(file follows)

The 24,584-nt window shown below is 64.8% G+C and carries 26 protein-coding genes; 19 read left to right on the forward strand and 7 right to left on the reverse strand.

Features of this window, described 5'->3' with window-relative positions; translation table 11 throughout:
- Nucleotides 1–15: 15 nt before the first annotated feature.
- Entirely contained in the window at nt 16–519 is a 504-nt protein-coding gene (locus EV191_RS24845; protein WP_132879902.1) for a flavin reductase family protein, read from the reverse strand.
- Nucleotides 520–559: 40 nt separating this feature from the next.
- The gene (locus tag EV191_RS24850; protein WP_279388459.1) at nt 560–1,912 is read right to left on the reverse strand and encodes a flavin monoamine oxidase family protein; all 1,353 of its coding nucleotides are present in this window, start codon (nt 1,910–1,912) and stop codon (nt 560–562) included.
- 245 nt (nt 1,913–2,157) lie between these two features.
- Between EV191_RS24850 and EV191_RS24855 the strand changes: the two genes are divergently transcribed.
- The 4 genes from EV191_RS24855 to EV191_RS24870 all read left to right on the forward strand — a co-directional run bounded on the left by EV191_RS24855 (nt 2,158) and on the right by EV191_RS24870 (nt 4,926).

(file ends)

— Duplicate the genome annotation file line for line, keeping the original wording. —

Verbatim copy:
The 24,584-nt window shown below is 64.8% G+C and carries 26 protein-coding genes; 19 read left to right on the forward strand and 7 right to left on the reverse strand.

Features of this window, described 5'->3' with window-relative positions; translation table 11 throughout:
- Nucleotides 1–15: 15 nt before the first annotated feature.
- Entirely contained in the window at nt 16–519 is a 504-nt protein-coding gene (locus EV191_RS24845; protein WP_132879902.1) for a flavin reductase family protein, read from the reverse strand.
- Nucleotides 520–559: 40 nt separating this feature from the next.
- The gene (locus tag EV191_RS24850; protein WP_279388459.1) at nt 560–1,912 is read right to left on the reverse strand and encodes a flavin monoamine oxidase family protein; all 1,353 of its coding nucleotides are present in this window, start codon (nt 1,910–1,912) and stop codon (nt 560–562) included.
- 245 nt (nt 1,913–2,157) lie between these two features.
- Between EV191_RS24850 and EV191_RS24855 the strand changes: the two genes are divergently transcribed.
- The 4 genes from EV191_RS24855 to EV191_RS24870 all read left to right on the forward strand — a co-directional run bounded on the left by EV191_RS24855 (nt 2,158) and on the right by EV191_RS24870 (nt 4,926).